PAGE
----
What a difference a few years make.
During the depths of the economic downturn, schools in Utah and across the country slashed budgets. Teacher salaries stagnated, class sizes swelled and programs were pared in a number of school districts.
Now, as Utah districts prepare their budgets for the next school year, the outlook is significantly better.
Some, such as Granite, still face tight budgets. As a result, Granite hopes to raise taxes slightly and shutter its popular Mill Hollow Outdoors Education Center program.
Others, however, such as Salt Lake City, are seeing budget savings, allowing them to achieve long-time goals such as lowering class size.
The Utah Legislature’s increases in the state’s base per pupil spending, known as the weighted pupil unit, have helped districts, said Bruce Williams, state associate superintendent. The budgets for many across the state are likely stabilizing, he said.
Below are the highlights — and in some cases, the low spots — of budgets for larger area school districts.
Salt Lake City » Leaders of the 24,000-student district expect to have an additional $6.8 million as a result of reduced debt service payments.
They could have lowered taxes by about $31 a year per $100,000 of a home’s value. Instead, the district’s board decided to fund items high on district leaders’ and parents’ wish lists, including lowering class sizes.
The board decided at its June meeting to decrease class sizes, give the most experienced employees a 1 percent raise and pay teachers for training days.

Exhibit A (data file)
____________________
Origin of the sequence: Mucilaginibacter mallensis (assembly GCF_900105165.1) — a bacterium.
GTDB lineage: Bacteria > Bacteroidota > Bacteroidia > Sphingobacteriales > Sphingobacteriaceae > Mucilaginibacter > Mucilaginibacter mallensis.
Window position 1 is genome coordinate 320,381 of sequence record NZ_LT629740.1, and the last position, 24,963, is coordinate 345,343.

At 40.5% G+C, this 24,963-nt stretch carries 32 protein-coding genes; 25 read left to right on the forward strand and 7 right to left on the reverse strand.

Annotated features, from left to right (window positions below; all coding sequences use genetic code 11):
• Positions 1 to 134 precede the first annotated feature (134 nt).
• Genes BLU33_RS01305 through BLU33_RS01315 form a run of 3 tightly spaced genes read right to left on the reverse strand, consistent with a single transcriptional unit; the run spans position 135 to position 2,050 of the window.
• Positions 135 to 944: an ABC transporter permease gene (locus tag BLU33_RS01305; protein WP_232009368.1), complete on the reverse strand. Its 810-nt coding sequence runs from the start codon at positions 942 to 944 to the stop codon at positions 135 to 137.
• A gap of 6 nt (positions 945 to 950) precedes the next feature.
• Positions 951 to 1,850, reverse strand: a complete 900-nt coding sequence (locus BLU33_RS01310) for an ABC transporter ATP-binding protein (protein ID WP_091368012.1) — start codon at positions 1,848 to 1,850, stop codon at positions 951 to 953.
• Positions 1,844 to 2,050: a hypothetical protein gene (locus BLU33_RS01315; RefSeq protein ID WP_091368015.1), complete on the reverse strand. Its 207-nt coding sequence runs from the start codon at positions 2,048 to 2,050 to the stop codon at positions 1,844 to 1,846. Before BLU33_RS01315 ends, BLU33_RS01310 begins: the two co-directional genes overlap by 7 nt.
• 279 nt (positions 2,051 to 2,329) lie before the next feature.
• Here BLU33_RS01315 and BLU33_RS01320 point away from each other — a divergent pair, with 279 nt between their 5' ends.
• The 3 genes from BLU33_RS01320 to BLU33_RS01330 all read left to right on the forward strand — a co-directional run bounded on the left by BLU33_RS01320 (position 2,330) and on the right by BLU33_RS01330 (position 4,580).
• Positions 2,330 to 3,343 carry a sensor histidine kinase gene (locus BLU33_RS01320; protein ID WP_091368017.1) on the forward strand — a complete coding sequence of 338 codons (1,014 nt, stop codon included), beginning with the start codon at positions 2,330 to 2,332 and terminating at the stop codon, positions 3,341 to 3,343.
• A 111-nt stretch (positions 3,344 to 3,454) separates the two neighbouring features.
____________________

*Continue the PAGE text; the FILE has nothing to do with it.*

They want to reduce class sizes to 25 students in grades K-3 (down from a current goal of 25.65 in grades 1-3). And they want to reduce class sizes in grades 4-12 to a goal of 28 kids per class. That would be down more than half a student in grades 7-12 and down more than two students in grades 4-6.
The board will hold a truth-in-taxation hearing in August to finalize the budget because the district decided not to use the extra $6.8 million to lower taxes.
The board also decided, in May, to roll nearly $20,000 that used to be paid to Superintendent McKell Withers in the form of an annuity and bonuses into his base salary instead.
Granite District » Increases in state funding weren’t enough to cover all of the 68,100-student district’s costs for next school year. That means, among other things, it’s looking to cut at least one program and raise taxes.
The district is proposing a 2.7 percent property tax increase — a jump that would mean about an additional $25 a year on a home valued at $250,000.
The district also plans to cut its Mill Hollow Outdoor Education Center program. For decades, students have visited Mill Hollow in the Uinta Mountains to learn more about nature and the outdoors. Lawmakers, however, decided in recent years to no longer allow school districts to impose property tax levies for recreation, and funding for the center has been drying up since then, said Ben Horsley, district spokesman.
Closing it should save the district about $350,000 a year, Horsley said, though it will still pay about $150,000 a year to maintain the facilities, under its agreement with the U.S. Forest Service.Next Page >
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